Semen Paliy

Semen Paliy (Ukrainian: Семен Палiй, Polish: Semen Palej) (c. 1645 – 1710) was a Ukrainian Cossack polkovnyk (colonel). Born in Chernihiv region, Paliy settled in Zaporizhian Sich at a very young age and gained fame as a brave fighter and Zaporozhian Cossack.

Semen Paliy

In 1685 Paliy moved to Right-bank Ukraine and joined the service of Polish–Lithuanian Commonwealth king Jan Sobieski. During his years in Polish service, Paliy proved himself as an able Cossack commander in wars against Crimean Tatars and Ottoman Turks. Among other military deeds his men successfully raided the Turkish fortress of Ochakov and participated in the Battle of Vienna. He became the ataman of the right-bank Ukraine, still under Polish control (where the left-bank was under Russian control).

In the 1690s Semen Paliy, however, became wary of Polish overlordship of Ukraine and sent several requests to Moscow asking the Russians to help him free right-bank Ukraine from Poland.

In 1699 a new Polish king Augustus II disbanded the Cossack militia and signed a peace treaty with Ottoman Turkey. Cossacks were angered by this situation, and in 1702 Paliy started an open rebellion against the crown, the last of the major Cossack uprisings against the Commonwealth. Together with a number of other Cossack polkovnyks, Paliy and his rebels captured Bila Tserkva, Fastiv, Nemirov and a few other towns. Rebellious Cossacks massacred their traditional enemies - Polish szlachta, Catholic priests and Jews - in the area they controlled. On October 17, 1702 Paliy and his Cossacks were defeated by the Polish army near the town of Berdychiv and later at Nemirov and at Werbicham in February 1703. Paliy's last stand was at Bila Tserkva.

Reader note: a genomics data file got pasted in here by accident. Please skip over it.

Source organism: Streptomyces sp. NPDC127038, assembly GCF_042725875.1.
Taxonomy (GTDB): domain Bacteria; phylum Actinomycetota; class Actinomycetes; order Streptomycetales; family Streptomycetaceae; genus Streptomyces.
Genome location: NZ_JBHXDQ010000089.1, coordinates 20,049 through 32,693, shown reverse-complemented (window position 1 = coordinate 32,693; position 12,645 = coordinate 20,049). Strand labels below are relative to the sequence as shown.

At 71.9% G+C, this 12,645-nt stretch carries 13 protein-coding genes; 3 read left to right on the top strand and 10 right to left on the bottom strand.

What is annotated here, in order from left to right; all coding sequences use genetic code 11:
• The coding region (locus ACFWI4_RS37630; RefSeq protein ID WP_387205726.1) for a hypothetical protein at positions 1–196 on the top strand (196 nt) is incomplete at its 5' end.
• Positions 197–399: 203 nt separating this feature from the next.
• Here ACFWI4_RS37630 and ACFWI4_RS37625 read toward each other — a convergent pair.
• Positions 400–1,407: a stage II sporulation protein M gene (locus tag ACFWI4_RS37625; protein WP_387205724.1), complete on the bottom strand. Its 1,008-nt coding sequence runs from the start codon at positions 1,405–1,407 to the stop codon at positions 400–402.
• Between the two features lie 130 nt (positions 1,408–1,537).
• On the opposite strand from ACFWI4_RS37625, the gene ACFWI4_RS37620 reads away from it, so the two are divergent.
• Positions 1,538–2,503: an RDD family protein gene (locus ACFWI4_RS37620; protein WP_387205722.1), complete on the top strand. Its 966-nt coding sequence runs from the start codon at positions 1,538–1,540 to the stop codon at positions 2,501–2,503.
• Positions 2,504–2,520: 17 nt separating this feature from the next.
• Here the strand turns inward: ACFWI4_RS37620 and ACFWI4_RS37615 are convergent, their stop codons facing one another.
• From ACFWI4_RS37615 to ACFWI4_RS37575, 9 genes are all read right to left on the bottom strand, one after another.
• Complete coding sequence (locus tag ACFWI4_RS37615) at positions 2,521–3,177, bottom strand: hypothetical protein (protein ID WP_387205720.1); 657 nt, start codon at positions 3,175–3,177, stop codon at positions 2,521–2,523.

Russian Tsar Peter I and left-bank Ukraine ataman Ivan Mazepa, who were allied with Poland against Sweden at the time, ordered Paliy to surrender Bila Tserkva, but he and his men refused.

Mazepa convinced Russian Tsar Peter I to allow him to intervene, which he successfully did, taking over major portions of right-bank Ukraine, while Poland was weakened by the invasion of Swedish king Charles XII. Fearing the popularity of Paliy, Mazepa had him exiled to Siberia in 1705.

In 1709 after Mazepa switched sides and joined the Swedes against Russia, Paliy together with other enemies of Mazepa was freed from exile. During the Battle of Poltava he fought against Mazepa and Charles XII in the ranks of Cossacks loyal to Russia.

After his death Paliy became a folk hero of many Ukrainian songs and legends. A church in the city of Fastiv (still preserved) was named Tserkva Paliya after him.

Semen Paliy is portrayed in later fictional literature describing his times, most notably in the Cossack series by Volodymyr Malyk.